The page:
The Reform Club provided the inspiration not just for the layout of the Apollonian’s library, but also for the skills of its chef, whose fantastic cuisine was the especial favourite of Ambrose Hanlocke. The Reform Club’s chef, Alexis Soyer, was a bit of a Victorian Jamie Oliver, pioneering a mission to improve provisions for British troops serving abroad. The Reform’s actual dining room, on the other hand, was in my mind when picturing the large boardroom of the Apollonian; its dark panelling and long table seemed fitting for those important meetings of secret agents and world leaders alike. It was also one of the first clubs to have private bedrooms for its members – a trait referred to often in the Apollonian Casefiles, when agents of the Crown are forced to seek sanctuary in the club’s hallowed halls.

The Carlton Club

The Reform Club in the foreground, with
bitter rival the Carlton Club behind it.
Despite the Athenaeum’s formidable reputation as housing London’s movers and shakers, it was not actually the centre of the political world in clubland. That honour belonged to the Carlton Club, its neighbour the Reform Club, and Brooks’s. The Carlton Club is probably the most famous of all political establishments, and its influence was tremendous. The club was said to have fulfilled many of the functions now performed by the Conservative Central Office. Indeed, When Disraeli joined the Tory Party, one of his first tasks was to secure membership – the rest, as they say, is history. Gladstone was already a member at that time. When the Tory membership discovered that Gladstone had accepted the post of Chancellor of the Exchequer in Lord Aberdeen’s (gasp) coalition government, it was suggested that the venerable politician be pitched out of an upper window in the direction of the (more liberal) Reform Club.

The Carlton Club was hit by a German bomb in WWII (several members of the Conservative cabinet narrowly escaped, prompting one Labour politician to quip ‘the Devil looks after his own’), and had to move to St James’s Street. There’s now an office block on the site, which isn’t quite in keeping with the rest of the row.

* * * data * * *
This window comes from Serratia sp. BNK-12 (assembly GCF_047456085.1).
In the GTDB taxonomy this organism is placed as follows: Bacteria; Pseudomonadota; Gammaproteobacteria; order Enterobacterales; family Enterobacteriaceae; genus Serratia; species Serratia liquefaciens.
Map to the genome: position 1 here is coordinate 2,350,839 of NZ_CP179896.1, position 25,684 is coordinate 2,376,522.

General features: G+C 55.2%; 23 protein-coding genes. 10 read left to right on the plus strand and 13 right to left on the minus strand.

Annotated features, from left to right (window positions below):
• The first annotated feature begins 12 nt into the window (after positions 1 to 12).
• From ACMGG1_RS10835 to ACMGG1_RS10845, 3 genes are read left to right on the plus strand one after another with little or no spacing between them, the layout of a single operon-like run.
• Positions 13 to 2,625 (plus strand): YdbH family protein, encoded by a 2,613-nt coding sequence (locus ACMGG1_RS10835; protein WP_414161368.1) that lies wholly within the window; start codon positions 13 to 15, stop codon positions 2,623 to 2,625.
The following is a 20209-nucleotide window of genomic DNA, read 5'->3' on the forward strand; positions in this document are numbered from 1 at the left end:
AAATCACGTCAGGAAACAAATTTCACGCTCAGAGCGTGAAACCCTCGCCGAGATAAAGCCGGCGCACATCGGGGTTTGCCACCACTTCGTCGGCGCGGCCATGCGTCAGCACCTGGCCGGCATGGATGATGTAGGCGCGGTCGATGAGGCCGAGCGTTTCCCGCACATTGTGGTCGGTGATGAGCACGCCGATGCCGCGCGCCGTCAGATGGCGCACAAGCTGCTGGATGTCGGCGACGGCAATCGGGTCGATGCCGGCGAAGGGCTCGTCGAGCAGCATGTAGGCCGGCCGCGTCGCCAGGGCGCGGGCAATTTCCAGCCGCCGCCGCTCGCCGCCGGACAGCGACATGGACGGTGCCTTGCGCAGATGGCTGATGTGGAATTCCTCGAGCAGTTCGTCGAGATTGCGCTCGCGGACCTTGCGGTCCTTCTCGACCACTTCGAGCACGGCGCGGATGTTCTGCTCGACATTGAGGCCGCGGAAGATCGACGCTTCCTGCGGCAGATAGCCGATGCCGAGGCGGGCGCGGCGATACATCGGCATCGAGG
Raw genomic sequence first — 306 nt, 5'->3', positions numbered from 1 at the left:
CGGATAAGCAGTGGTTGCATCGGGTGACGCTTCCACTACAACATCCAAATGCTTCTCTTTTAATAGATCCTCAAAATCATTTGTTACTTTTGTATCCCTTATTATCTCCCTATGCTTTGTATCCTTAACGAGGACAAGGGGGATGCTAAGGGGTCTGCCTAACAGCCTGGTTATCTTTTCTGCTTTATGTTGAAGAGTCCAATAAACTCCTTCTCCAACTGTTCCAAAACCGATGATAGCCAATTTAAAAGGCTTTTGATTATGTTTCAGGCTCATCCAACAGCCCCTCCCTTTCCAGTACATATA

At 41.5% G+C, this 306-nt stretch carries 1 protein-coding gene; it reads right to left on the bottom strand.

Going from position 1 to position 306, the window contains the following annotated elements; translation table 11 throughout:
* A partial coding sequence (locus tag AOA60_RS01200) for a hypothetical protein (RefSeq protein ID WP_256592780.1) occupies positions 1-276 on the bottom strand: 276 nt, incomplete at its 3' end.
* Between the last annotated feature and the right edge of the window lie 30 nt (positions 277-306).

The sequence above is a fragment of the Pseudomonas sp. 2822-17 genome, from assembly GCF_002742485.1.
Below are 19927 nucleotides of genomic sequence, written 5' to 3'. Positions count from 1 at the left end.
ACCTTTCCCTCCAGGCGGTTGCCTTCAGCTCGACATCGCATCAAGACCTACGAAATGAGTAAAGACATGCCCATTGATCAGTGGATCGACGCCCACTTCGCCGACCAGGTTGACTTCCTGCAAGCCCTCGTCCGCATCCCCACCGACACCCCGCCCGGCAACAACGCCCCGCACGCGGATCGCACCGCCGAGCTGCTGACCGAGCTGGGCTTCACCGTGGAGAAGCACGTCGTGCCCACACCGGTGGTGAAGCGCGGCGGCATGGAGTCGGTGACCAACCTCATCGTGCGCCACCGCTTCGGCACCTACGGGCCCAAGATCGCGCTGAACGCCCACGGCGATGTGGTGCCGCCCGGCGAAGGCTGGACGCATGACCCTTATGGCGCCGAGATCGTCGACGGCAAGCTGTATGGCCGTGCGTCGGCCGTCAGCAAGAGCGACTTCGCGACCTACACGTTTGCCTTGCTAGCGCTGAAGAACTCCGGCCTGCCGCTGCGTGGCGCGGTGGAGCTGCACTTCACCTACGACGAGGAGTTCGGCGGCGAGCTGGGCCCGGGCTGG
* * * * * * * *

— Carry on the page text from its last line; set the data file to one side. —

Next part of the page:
The Location

The Apollonian Club is located on the corner of St, James’s Square and Pall Mall, opposite the Reform Club. There are actually three separate buildings on that site, which back onto Norfolk House – today, one is the office of an investment bank, and the other a noted dealership in old masters. In the novels, however, this is one large building, with a Portland stone façade. Sir Toby’s office is situated in one of the upper corners. From this fictional location, he can look out across the park at St. James’s Square, but if he looks left he can also see the Carlton Club. In reality, this view would not be possible, because there’s a building in the way of the park, but I won’t tell anyone if you won’t. Behind all those venerable old buildings are private gardens and enclosed back yards, which we can imagine provide access for secret visitors to the club.

Honourable Mention

I must shout out to the Army & Navy Club, which is mentioned several times. It is first lampooned by Ambrose Hanlocke, when he refers to the ‘Rag & Famish’ – an old nickname for the club based on its notoriously meagre food (the actual Rag and Famish was a squalid gaming house off Cranbourne Alley). Jim Denny is a member there, and later John Hardwick joins too, when he becomes too jaded to continue socialising at the Apollonian.

Friday 4 November 2016

Send Forth the Auxilia!

Rejoice, fans of Broken Legions, for today I bring you not one, not two, but three new Auxilia for your battles! Now you can hire the Wandering Druid, the Nazarene Missionary, and the Herodian Magician and his fearsome Golem.

These new hired swords were left on the cutting-room floor during the editing process, and as I'm not sure there's a natural home for them elsewhere, I figured I'd let them loose upon you here, for free!